Paper vs. Digital: Which Medium Triggers the Sale?

Your marketing budget is stretched and pulled to get the most value out of every penny. Where do you allocate your money: print-based content or digital content? Or, both?


Is your decision based on only the sales revenue, or is a greater value and desire for your products and services and improved brand recognition also important?

Three of the world’s major posts conducted scientific research, the first in 2009, and most recently in 2015 to give you data to base your channel decision on. While many people would be quick to say that paper is dead and digital is the only way to go, this research proved otherwise. We’re taking a look at two of them below.

Emotional Response

In 2009, UK’s Royal Mail wanted to know what the communication differences were between printed and digital-based content. Their interest sparked a collaboration with Millward Brown and the Centre for Experimental Consumer Psychology at Bangor University to investigate the brain’s emotional response to printed and digital direct mail using Neuroscience.

Using functional Magnetic Resonance Imagery (fMRI) researchers found:

  • Tangible materials leave a deeper footprint in the brain.
  • Physical material involves more emotional processing, which is important for memory and brand associations.
  • Physical materials produced more brain responses connected with internal feelings, suggesting greater ‘internalization’ of the ads.
  • Greater emotional processing is facilitated by the physical material than by the virtual: It is better at becoming part of memory – generates more emotion that translates into more positive brand associations.

While not detracting from the virtual or digital advertisements, there does seem to be something special when the participants interacted with paper or physical messages.

Marketing Channels that Drive Actions

The marketing game’s end result is to drive action, but do all channels produce equal results? That’s what Canada Post and leading neuromarketing research and strategy firm, True Impact Marketing, wanted to find out. In the largest study of its kind, researchers studied the impact of physical and digital direct mail marketing on a consumer’s brain by using brain imaging metrics.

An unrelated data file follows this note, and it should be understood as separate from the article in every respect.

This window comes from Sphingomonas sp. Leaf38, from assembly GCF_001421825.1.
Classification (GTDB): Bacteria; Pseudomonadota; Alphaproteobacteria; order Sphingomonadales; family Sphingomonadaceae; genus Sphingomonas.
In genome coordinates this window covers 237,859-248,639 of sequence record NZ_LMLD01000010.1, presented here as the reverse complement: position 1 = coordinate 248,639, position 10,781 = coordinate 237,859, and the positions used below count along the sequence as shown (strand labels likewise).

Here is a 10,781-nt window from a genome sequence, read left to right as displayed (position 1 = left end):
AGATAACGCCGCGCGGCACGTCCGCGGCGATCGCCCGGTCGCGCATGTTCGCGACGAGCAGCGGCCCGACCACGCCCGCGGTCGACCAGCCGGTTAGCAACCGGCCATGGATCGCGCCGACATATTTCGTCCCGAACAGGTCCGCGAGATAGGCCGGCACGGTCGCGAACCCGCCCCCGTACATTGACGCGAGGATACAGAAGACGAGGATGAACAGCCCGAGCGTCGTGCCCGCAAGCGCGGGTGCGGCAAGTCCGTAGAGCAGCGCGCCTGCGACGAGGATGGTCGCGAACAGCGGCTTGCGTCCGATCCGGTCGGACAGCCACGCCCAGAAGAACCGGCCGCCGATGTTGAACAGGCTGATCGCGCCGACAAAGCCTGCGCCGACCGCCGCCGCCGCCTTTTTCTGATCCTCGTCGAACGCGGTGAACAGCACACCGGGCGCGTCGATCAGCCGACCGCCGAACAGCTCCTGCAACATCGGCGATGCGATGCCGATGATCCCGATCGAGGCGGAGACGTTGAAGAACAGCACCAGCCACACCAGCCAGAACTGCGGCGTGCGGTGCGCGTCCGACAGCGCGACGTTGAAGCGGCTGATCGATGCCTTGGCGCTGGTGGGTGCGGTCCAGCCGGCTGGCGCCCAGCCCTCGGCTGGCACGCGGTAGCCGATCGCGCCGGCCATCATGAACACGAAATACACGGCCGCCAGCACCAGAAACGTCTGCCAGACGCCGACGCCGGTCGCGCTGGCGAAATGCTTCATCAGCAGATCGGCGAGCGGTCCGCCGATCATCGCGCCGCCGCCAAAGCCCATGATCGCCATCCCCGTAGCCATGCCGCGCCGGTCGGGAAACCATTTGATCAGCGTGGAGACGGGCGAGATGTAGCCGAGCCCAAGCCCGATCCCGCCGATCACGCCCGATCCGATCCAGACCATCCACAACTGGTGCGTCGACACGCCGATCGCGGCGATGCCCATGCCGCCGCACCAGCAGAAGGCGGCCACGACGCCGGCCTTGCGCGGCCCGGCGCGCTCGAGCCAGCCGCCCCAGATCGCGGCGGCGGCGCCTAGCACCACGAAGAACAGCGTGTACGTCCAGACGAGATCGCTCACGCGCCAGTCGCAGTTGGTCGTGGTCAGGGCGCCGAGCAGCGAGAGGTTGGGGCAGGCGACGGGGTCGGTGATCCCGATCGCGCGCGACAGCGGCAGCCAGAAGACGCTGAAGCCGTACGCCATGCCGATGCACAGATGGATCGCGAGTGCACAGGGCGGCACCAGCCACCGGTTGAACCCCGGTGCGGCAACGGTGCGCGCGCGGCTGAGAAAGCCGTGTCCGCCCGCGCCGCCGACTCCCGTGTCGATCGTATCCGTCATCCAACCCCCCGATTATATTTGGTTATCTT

During the study, two key factors were used to determine the difference of each marketing channel’s effectiveness: ease of understanding and persuasiveness. Each of these key factors was carefully examined using two brain-imaging methods: Eye Tracking Test and Electroencephalography (EEG).

The results revealed:

  • Direct mail is easier to understand and more memorable than digital media. It takes 21% less thought to process and creates a much higher brand recall.
  • Direct mail is far more persuasive than digital media. Its motivation response is 20% higher — and even better if it appeals to senses beyond touch, such as smell and hearing.
  • Direct mail gets the message across faster. Our brains process it quicker than digital media. An important difference in an era when goldfish have longer attention spans than the average human.
  • Direct mail is more likely to drive consumers to act on your message than digital media.

Next week, we’ll look at subconscious responses in the buying decision process and we’ll reveal what the most effective marketing channel is: paper or digital.

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